From a radiation/chemo standpoint, the first is the potential for claustrophobia when they make the mask, and then clamp you into the table for 30+ trips through the 'toaster', the aspect of not being able to see what is going on, the omnious sounds of the IMRT head moving, the massive clunk of the power contactor picking up when the turn on the linear accellerator and begin toasting you.

    They tell you that you will have discomfort, but they don't go anywhere near preparing you for what that sore throat will feel like.  I compared it to the pain of a freshly skinned knee, dragged over miles of hot crushed glass, scrubbed with a hot rusty bottle brush, mopped with a couple of coats of fire and then packed in layers of library paste, and the impact is not just to your swallowing throat, it extends up into your soft pallet and down to the bottom of your neck (depending on where the disease is located).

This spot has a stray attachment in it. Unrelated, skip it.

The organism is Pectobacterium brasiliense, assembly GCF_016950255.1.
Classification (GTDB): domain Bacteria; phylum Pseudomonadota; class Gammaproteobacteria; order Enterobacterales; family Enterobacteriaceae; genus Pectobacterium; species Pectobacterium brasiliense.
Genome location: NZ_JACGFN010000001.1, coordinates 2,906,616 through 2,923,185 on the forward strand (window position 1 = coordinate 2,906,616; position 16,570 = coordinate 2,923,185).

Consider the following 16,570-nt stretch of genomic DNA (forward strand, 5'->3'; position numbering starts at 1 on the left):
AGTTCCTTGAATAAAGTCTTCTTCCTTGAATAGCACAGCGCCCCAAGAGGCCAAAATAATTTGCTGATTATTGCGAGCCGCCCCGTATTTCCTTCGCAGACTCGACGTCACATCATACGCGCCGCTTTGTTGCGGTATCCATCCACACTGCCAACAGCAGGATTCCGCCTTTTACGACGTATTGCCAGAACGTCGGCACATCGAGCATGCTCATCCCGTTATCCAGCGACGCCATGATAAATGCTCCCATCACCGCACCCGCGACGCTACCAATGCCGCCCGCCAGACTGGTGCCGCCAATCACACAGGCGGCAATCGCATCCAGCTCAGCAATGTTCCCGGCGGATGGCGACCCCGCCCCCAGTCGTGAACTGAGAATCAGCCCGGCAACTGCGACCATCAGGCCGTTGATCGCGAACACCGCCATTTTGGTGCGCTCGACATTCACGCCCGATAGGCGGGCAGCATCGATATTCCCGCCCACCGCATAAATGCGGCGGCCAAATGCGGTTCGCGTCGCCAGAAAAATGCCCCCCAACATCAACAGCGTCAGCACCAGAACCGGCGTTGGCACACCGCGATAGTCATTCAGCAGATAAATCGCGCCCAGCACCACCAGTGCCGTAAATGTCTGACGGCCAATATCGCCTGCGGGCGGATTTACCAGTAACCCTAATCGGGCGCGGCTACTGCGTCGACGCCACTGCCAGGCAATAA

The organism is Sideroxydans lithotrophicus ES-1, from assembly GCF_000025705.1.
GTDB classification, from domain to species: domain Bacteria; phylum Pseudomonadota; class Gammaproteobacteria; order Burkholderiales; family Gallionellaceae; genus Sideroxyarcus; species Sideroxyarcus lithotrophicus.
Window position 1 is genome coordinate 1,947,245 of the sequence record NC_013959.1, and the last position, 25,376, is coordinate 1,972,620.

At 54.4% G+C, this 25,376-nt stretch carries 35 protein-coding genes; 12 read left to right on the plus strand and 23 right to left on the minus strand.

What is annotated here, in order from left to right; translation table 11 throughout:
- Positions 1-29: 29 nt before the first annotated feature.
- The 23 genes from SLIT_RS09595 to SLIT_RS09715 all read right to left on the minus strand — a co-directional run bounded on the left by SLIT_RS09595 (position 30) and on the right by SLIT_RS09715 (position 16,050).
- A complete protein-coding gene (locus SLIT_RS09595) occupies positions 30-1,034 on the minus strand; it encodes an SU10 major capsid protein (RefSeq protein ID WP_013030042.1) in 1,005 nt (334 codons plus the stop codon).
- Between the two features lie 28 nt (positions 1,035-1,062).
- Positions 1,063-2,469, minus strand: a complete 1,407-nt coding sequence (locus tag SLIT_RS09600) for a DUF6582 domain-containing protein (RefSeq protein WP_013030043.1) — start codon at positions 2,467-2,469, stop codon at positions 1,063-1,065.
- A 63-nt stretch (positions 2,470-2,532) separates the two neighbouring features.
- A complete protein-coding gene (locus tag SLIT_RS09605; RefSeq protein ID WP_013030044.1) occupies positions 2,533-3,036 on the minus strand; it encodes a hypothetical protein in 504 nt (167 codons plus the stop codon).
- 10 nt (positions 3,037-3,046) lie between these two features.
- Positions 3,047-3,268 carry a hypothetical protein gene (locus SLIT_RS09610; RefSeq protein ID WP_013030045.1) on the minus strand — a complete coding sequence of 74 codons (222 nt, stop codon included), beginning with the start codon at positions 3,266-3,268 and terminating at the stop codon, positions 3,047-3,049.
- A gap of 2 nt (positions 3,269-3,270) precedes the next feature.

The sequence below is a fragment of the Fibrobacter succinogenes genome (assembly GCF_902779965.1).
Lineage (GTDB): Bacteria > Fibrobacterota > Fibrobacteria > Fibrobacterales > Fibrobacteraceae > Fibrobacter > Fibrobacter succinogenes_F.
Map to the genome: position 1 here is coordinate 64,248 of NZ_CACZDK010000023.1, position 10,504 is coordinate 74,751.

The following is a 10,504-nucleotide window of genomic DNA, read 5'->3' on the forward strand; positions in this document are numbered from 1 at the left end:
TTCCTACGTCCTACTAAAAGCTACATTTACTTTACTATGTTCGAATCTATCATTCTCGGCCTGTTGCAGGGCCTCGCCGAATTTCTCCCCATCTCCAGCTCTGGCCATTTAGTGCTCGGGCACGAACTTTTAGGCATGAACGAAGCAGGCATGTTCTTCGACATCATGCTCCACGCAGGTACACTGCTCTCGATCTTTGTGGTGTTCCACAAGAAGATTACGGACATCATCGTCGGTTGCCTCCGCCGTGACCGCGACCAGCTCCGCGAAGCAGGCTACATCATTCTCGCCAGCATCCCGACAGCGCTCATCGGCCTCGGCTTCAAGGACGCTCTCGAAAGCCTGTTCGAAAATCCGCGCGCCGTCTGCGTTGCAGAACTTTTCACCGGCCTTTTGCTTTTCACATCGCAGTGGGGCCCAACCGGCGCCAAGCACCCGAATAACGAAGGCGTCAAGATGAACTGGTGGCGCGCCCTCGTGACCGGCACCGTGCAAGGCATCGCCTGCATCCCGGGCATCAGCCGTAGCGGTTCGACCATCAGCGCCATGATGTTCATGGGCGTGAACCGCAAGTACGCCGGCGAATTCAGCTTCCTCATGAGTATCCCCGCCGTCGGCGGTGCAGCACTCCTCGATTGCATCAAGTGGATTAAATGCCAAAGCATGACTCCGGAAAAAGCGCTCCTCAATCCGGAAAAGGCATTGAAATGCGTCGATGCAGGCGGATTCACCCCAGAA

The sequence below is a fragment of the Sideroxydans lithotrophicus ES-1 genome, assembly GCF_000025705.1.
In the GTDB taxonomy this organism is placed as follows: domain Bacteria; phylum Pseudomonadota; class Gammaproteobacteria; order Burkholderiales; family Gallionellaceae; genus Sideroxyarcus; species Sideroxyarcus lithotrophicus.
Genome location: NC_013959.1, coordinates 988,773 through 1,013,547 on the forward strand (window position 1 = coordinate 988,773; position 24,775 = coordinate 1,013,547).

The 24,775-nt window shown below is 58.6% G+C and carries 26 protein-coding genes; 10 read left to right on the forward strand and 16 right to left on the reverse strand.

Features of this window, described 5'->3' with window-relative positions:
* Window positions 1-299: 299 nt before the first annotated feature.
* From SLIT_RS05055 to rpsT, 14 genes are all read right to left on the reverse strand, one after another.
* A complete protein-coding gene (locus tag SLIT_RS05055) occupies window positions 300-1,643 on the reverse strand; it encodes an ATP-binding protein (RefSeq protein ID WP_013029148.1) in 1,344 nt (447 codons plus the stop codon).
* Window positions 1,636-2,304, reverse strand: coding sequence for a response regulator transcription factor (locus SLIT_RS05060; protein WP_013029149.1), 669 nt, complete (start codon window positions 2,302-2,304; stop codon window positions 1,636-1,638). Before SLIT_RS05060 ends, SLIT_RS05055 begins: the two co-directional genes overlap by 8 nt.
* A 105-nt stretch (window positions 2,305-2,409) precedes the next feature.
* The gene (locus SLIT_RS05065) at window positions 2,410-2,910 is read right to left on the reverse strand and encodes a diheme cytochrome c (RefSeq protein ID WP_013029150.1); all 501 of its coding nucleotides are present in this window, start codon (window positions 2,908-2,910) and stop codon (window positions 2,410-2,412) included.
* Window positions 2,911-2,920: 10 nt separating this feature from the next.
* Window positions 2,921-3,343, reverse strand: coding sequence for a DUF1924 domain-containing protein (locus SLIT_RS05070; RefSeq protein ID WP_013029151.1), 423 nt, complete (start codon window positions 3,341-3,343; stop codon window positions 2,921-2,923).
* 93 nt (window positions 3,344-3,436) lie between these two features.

Recovery is glacial, they told me that it would be 4-6 weeks before I returned to some semblance of normal, but it was more on like 2-3 months for functionality and then 12-14 months before I was back to normal

    they tell you that you will have some impact to your salivary glands, but they don't tell you that the changes will be permanent.

    they tell you that you will have long term impacts from radiation therapy, but they don't say anything about radiation fibrosis syndrome.